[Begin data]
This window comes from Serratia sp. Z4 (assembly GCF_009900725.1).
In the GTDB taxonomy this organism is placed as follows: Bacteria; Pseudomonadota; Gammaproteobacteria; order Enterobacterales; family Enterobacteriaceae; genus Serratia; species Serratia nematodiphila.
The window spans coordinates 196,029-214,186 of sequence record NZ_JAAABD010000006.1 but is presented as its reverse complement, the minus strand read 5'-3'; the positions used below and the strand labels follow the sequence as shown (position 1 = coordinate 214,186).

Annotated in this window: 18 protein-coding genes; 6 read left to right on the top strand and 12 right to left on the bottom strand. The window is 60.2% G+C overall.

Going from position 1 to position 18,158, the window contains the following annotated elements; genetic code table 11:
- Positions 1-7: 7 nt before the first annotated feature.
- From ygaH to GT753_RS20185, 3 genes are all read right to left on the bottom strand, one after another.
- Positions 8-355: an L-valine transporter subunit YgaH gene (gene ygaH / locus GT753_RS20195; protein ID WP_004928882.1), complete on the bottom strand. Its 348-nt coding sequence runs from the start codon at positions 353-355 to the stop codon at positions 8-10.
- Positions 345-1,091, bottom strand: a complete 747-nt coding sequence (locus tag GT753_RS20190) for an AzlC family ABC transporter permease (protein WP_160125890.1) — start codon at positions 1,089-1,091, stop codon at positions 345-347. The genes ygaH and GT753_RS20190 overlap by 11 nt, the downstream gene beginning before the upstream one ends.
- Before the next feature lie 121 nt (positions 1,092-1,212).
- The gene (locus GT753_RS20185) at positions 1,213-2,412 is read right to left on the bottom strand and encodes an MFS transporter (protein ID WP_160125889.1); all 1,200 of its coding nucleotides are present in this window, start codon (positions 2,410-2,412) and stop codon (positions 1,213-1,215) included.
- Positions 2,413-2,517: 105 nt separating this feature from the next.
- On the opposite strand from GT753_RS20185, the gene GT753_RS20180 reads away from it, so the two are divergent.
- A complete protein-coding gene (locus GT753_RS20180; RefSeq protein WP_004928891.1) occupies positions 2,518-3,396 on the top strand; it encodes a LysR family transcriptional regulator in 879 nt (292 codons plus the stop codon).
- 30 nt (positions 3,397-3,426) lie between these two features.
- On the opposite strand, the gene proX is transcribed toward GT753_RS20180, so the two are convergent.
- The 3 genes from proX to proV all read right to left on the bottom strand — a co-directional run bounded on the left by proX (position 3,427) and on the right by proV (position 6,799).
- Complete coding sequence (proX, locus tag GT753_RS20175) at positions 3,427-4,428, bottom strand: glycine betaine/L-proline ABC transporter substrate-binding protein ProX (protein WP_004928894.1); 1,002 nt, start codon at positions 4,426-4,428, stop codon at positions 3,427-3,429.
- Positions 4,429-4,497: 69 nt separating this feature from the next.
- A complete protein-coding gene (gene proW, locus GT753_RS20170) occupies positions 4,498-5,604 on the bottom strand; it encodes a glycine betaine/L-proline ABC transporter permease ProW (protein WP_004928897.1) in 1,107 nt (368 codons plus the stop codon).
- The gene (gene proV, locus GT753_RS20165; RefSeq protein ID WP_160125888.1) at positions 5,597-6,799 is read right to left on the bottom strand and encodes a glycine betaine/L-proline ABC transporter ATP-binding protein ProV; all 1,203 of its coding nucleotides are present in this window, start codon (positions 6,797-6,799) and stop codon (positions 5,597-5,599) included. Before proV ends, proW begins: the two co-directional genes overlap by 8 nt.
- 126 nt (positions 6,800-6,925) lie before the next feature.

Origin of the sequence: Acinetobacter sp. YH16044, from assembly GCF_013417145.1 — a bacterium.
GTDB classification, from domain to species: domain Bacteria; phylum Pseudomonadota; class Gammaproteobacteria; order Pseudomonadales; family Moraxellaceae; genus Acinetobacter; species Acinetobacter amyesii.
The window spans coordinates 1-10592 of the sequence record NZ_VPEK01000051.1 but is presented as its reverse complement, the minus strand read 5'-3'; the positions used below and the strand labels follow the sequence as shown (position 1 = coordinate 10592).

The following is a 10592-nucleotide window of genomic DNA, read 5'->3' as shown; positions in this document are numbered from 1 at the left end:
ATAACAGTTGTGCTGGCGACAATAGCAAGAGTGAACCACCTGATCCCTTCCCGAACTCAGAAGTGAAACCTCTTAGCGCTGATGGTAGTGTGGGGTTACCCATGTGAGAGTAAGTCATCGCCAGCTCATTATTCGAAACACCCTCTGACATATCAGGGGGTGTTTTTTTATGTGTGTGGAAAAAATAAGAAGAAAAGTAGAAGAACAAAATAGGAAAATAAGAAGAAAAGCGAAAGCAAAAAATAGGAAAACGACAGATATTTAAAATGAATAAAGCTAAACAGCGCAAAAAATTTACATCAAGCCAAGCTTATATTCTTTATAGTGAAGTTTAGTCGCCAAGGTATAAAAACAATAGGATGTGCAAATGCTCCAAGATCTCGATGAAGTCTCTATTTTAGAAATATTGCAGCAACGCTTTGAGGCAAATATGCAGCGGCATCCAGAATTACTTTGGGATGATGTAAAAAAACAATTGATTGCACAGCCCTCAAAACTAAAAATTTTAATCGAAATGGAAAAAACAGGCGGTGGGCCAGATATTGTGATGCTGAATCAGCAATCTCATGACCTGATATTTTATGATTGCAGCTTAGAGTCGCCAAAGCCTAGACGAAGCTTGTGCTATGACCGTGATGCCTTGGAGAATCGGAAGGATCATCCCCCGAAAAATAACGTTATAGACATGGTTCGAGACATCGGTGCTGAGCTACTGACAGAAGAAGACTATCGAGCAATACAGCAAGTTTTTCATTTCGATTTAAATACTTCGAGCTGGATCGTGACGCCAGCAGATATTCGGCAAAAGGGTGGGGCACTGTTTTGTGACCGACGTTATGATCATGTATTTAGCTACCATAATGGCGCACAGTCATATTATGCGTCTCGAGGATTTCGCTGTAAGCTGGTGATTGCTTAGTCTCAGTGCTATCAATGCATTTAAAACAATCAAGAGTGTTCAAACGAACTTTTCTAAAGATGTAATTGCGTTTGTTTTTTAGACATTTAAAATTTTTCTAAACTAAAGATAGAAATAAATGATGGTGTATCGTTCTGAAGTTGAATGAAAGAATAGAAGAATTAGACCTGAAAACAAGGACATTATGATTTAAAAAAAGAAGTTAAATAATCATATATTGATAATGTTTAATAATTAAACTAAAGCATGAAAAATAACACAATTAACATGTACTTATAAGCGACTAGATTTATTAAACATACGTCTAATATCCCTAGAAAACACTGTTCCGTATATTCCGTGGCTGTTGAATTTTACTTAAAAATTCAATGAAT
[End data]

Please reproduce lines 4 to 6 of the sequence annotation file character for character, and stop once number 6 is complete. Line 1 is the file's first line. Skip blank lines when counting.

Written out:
Annotated in this window: 18 protein-coding genes; 6 read left to right on the top strand and 12 right to left on the bottom strand. The window is 60.2% G+C overall.

Going from position 1 to position 18,158, the window contains the following annotated elements; genetic code table 11:
- Positions 1-7: 7 nt before the first annotated feature.